News – January 14, 2022

Dear Members and Friends,

This week, we're very proud to share with you an update from the Unitarian Universalist Afghan Refugee Support Team. We are thankful for all our volunteers and donors for generously giving their time and their financial support to this collaborative effort.

Afghan Refugee Support: Playing a Part in Houston’s History

By The Unitarian Universalist Afghan Refugee Support Team

Prophetic City: Houston on the Cusp of a Changing America represents decades of research by Rice Professor Stephen Klineberg, who sees our hometown as “the quintessential American city”. What happens in Houston doesn’t stay in Houston, argues Klineberg, but rather sets the stage for the rest of the U.S. The book is an especially interesting read now, as the expected arrival of 6,000+ Afghan refugees marks a watershed moment in Houston’s history.

First Unitarian Universalist Church of Houston has the privilege of playing an active role in these events. Under the leadership of two of our long-term members, Linda R. and Thorpe B., and with the support of Northwoods Unitarian Universalist Church and Emerson Unitarian Universalist Church, we formed a Welcome Team through Interfaith Ministries (IM), one of Houston’s resettlement agencies. In November, IM matched our team with a warm and friendly Pastho-speaking family of eight, headed by Gul and Ikhlas Bibi.

The couple left Kabul with their five children, ranging in age from 14 to 3, to avoid Taliban reprisal for Gul’s work with the Afghan Special Forces. Their youngest child was born this fall on a US military base. The family is now settled in a 3-BR apartment in NW Houston, in a complex with several other newly-arrived Afghan families. The older children are anxious to begin school, and the whole family is looking forward to studying English.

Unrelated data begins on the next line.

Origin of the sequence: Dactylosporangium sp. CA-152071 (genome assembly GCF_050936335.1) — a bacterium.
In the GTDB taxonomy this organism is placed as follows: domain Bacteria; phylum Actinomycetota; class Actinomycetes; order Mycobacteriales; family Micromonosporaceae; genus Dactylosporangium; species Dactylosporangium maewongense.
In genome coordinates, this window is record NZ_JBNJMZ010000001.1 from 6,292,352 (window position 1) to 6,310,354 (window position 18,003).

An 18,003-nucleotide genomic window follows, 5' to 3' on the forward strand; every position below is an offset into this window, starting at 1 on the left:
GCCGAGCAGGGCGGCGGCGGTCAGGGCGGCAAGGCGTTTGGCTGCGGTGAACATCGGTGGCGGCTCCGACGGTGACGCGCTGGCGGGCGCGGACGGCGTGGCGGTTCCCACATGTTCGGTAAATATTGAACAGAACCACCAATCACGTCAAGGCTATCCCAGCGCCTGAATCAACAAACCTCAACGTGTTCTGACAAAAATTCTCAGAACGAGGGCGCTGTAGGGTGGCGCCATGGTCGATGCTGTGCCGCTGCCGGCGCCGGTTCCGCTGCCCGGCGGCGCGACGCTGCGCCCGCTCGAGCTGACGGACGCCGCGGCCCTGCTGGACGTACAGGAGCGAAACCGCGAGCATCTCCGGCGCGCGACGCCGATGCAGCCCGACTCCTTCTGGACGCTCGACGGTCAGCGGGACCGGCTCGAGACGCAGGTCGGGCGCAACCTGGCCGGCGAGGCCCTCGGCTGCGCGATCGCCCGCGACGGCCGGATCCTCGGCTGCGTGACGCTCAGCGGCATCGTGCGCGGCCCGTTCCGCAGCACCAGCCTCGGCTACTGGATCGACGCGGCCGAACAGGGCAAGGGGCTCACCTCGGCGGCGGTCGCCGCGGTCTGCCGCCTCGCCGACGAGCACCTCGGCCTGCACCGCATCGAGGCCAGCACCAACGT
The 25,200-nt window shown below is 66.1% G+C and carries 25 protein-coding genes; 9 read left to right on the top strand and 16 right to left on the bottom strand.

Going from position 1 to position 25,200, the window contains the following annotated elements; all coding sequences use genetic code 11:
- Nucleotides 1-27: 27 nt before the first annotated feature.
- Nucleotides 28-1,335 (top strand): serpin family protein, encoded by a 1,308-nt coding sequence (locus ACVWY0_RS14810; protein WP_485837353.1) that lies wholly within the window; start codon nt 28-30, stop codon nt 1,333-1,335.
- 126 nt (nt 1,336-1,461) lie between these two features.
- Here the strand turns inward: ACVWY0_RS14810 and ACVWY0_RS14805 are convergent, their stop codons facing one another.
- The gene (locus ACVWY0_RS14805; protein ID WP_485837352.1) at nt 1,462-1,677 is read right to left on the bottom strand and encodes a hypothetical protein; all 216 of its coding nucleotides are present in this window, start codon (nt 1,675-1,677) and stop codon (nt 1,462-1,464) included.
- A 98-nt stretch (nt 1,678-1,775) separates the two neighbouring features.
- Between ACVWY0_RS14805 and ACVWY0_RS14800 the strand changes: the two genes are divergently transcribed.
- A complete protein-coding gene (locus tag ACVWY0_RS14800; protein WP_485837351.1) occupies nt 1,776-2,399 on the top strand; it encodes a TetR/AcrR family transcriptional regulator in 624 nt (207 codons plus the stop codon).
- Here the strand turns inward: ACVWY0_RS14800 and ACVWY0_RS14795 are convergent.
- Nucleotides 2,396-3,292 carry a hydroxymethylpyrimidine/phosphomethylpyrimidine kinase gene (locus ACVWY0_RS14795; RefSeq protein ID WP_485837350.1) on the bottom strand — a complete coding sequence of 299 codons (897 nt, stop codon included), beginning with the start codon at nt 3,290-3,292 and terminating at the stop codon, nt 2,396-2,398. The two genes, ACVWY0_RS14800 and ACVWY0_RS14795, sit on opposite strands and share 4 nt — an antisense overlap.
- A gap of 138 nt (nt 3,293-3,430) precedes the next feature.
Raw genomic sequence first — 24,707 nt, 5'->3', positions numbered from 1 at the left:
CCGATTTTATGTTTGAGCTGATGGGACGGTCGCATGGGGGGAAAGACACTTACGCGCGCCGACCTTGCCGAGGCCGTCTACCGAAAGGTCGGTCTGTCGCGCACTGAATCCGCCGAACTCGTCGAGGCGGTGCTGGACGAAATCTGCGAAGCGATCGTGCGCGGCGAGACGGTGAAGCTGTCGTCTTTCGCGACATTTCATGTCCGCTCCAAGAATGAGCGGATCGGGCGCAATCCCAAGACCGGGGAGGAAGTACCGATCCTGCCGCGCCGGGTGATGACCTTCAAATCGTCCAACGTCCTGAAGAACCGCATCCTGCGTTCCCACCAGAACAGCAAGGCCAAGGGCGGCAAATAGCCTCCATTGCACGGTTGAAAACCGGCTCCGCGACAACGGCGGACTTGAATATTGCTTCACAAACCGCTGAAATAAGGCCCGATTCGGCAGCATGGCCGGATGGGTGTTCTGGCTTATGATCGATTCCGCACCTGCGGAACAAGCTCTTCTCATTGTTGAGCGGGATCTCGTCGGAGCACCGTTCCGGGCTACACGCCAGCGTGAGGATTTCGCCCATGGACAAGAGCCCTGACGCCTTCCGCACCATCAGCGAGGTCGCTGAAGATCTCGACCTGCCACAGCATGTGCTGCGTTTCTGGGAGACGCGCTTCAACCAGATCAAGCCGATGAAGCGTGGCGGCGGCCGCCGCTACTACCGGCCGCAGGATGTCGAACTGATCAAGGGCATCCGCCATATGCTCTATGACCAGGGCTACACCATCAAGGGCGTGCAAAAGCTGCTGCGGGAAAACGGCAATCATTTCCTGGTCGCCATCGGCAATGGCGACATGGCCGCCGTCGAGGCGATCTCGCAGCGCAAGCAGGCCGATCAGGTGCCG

Our role is to help them feel welcome in their new home, and become integrated into their new city. Welcome Team members have already been able to assist with tasks like registering the children for school, driving the family to halal butchers’ shops, and ensuring that everyone has seasonal clothing. The team has also raised over $8,000 to meet needs not provided by their resettlement funds, and to give the family more time to become self-sufficient after the phase-out of federal cash assistance.

One of the most important forms of support we can provide is for English-language learning. To this end, Emerson Unitarian Universalist Church has recruited over 12 trained volunteer English teachers, from their pre-pandemic ESL program. Beginning this month, these volunteer English teachers will offer classes and tutoring to the family. These volunteers may go on offer classes and language learning support more broadly to other Afghan newcomers within the same apartment complex.

Klineberg’s book reminds us of the great opportunity and responsibility we have as members of First Unitarian Universalist Church, situated in the heart of Houston, to shape how Unitarian Universalists respond to major social changes in the coming years. It’s a privilege to be able to play a small part in a historic wave of migration that, like previous waves, will surely shape and enrich Houston’s culture and economy for decades to come.

Current Donation Needs:
Gently-used electronics (tablets, laptops, smartphones etc.), that can be used to access the internet;
2.       New or gently-used children's clothing of all sizes, to be distributed to multiple families (including new packages of socks and underwear);
3.       Pre-paid Visa gift cards.

For more information about the Welcome Team, and to volunteer or donate supplies, please email, or speak to Linda or Thorpe.